The Taste of Digital Analog: iOS Games Reviews

There comes a time in every gamer’s life when they look up from their work/latte/nap and search their souls for the answer to a very important question: “Should I get an iPad?” In this gamer’s case, the answer – finally – was a resounding yes. And, lo, I gathered Christmas funds and gift cards and nickels and dimes and journeyed to my local Apple store for that magical thin tablet wherein I could occasionally turn my extreme analog passion into a passing digital pastime. Now that said tablet is in my possession, I – and many others – may ask another very important question: “Was it worth it?” Honestly, I’m not sure just yet but I’m going to write about the whole thing anyway, so let’s just get started.

For the most part, the following reviews will be from the iPad user’s experience. However, I’ll be sure to note when an app is optimized for iPad and iPhone. Since I also have an Android phone, I’ll note if there’s a comparable Android version of the app, as well – and if it’s any good.

Ticket to Ride

Search the internets for a “best of” list of must-have iPad apps, and Ticket to Ride is at the top of the list. What most lists fail to mention, however, is the hefty (for an app) price tag of $6.99. In the end, I decided to hand in the cash to check out the game for the sake of comprehensive journalism – at least, that’s what I told Monkey238, anyway. Thankfully, the money seemed well-spent. The Ticket to Ride app is gorgeous and smooth, with no hiccups (so far) and an extremely user-friendly interface. The AI is just as sneaky and annoying as playing against a certain Monkey who always seems to know what routes I need at just the right time. And even the sounds – and soundtrack – won’t make you want to claw at your ears after a few hours of play. In fact, I’m betting more than a few won’t be able to stop humming “Red River Valley” for days – and like it!

In summary, unless you’ve played Ticket to Ride until you never want to think about nor get near a train again in your lifetime, this app is a real treat for the tablet.

Impression score: 6 out of 6

Ticket to Ride is produced by Days of Wonder and is compatible with Game Center. It’s available in the iTunes store for $6.99.

Forbidden Island

If Ticket to Ride is considered by many to be the “killer app” of iPad boardgaming, Forbidden Island may just assassinate it. And although I’m not the biggest fan of coops, even I was seduced by its beautiful charms the moment I saw the starter screen. The graphics and interface are superb, and the sounds are immersive, but what sets this app apart is the attention to detail. One of the layout options is labelled “tabletop,” and it allows gamers situated around a table the ability to easily see their turn position and cards – because they’re oriented toward the player. That may not be the sexiest feature you’ve ever heard of, but to this gamer (and lover of the little things) it’s actually a selling point.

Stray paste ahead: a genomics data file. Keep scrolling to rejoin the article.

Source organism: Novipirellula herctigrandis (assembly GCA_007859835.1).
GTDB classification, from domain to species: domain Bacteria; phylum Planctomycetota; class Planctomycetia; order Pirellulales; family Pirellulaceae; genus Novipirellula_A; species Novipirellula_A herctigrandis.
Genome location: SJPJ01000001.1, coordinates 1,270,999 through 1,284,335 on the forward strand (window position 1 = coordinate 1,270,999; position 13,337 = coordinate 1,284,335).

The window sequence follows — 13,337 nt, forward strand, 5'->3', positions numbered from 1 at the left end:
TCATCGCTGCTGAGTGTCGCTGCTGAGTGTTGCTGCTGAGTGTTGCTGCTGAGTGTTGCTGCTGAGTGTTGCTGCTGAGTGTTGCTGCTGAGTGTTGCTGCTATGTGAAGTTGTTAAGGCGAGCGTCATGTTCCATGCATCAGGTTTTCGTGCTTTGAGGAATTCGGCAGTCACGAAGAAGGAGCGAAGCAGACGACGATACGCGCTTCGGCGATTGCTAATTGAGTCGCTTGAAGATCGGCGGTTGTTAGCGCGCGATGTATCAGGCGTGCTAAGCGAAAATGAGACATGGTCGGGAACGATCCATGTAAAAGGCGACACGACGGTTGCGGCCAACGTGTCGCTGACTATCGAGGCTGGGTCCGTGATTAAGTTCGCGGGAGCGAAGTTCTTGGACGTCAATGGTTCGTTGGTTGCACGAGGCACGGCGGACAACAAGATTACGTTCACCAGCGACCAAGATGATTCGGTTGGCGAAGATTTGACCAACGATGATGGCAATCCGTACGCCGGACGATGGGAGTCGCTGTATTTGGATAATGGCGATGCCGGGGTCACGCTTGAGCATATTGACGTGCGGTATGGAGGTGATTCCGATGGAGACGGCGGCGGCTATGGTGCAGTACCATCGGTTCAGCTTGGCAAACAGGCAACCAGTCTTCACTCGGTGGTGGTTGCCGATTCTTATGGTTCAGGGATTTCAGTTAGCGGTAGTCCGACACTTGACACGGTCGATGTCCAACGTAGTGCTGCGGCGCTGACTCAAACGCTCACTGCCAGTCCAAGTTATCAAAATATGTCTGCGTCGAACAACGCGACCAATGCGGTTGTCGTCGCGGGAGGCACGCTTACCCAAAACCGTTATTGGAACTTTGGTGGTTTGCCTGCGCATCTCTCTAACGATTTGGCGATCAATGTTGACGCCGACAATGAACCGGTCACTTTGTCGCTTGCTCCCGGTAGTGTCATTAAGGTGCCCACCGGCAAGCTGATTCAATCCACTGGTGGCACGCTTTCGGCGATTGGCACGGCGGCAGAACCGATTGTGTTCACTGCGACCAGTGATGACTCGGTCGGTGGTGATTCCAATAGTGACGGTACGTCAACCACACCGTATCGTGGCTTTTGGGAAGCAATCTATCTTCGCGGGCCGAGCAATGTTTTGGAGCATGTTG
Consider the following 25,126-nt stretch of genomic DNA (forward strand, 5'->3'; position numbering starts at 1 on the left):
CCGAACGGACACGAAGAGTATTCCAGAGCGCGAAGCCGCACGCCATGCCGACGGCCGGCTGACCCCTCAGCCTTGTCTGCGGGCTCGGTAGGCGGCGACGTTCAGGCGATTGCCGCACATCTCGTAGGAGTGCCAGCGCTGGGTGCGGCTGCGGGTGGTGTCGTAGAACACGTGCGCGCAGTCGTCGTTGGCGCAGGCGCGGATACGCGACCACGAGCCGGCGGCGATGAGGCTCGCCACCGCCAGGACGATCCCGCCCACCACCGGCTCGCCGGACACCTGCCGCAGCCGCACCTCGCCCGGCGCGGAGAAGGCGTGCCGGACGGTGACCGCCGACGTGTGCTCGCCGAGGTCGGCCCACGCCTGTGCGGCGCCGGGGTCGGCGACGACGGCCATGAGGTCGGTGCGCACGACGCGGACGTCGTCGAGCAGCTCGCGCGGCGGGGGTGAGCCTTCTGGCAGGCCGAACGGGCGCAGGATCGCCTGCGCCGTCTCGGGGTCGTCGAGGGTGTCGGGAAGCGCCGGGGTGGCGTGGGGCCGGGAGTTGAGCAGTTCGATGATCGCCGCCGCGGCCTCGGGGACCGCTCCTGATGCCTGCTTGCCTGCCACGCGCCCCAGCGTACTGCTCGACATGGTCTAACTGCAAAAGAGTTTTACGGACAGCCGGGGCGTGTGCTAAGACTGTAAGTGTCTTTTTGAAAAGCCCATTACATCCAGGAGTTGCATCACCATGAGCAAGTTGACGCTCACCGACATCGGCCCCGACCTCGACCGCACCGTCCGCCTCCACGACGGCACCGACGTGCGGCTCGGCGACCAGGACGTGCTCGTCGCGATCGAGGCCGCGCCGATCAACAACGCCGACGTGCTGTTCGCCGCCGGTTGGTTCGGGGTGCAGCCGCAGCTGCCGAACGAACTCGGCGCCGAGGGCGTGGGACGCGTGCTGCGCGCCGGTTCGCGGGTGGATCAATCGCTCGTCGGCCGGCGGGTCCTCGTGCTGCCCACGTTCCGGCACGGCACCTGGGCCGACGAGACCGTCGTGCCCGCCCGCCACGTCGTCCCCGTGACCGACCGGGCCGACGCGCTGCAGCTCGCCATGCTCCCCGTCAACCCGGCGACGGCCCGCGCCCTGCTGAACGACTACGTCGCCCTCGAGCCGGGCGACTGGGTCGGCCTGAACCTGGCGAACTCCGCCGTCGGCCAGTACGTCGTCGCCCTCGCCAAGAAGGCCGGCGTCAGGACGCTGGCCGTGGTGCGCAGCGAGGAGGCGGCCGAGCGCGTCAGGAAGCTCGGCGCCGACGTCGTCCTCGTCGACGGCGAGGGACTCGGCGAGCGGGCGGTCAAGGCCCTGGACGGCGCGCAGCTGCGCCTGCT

If you’re a fan of Forbidden Island – or just coops, in general – then this app is a must-buy. If you like digital boardgaming, then this app is a must-buy. If you like pretty, sparkly things, then this app is a must-buy. Or, you can just go back to playing Bejewelled for the 856th time.

Impression score: 6 out of 6

Forbidden Island is produced by Button Mash Games for Gamewright and is compatible with Game Center. It’s available in the iTunes store for $4.99.

Puerto Rico

Ah, Puerto Rico. The Euro darling of the hardcore gamerati has finally gone digital – and what an app! Now every gamer can thrill to ka-ching after ka-ching of coin-jingling sound clips as their little round brown blobby things go flying into plantations and warehouses – at least I think they’re plantations and warehouses. They all kind of look the same. But, hey, at least we get to see corn and indigo flower and grow in tiny little garden plots – as long as we throw a little round brown blobby thing at them. How do you throw those little round blobby things around? I have no idea – I just randomly touch the area near my swarthy (or regal) avatar and they come flying out. There’s no such thing as control when the icons/buttons are 8 pixels X 8 pixels. And the soundtrack – just try and get the acoustic guitar jams of Angels We Have Heard on High peppered with a vague Spanish rendition of the traditional Gloria en Excelsis Deo out of your head after the first thirty minutes of it on repeat. I’ll tell you right now – you can’t, unless you put on some Hansen, and I think we all know where that’s headed.

But, hey, at least it’s Puerto Rico. On the iPad. In glorious HD.

Impression score: 3 out of 6 (because, hey, it’s Puerto Rico)

Puerto Rico is produced by Ravensburger Digital and is compatible with Game Center. It’s available in the iTunes store for $7.99.

Kingsburg: Serving the Crown

I first played Kingsburg the board game back in October after hearing countless comparisons to Alien Frontiers. After playing, I can safely say that, other than dice and dice modification, Kingsburg is no Alien Frontiers. However, I still found the experience enjoyable and contemplated picking up a copy – so when I saw that the app was available, I jumped at the chance to give it a shot. After playing, I can safely say that, other than dice and dice modification, Kingsburg the app is no Kingsburg the board game. Since the game is optimized for the iPhone, the developers have had to make certain concessions with the user interface – concessions which are actually quite annoying. The most blatant offender comes when choosing how to allocate your dice to the court advisors. In the board game, you can clearly see all the advisors laid out in order with the value of dice needed to gain their favor and take their gifts. Not so in the app; players must first create a value combination with the dice and then an advisor is revealed. With three and, sometimes four, dice and the +/-2 value tokens thrown in the mix, the variations can add up, and players will spend half the game turning dice on and off again to find the “sweet spot.” For anyone who has never played the board game and who isn’t familiar with the mix of advisors, this lack of a tactical overview could be a real game-changer, not only in figuring out what you want to do each turn, but also in understanding and countering the possibilities of your opponents.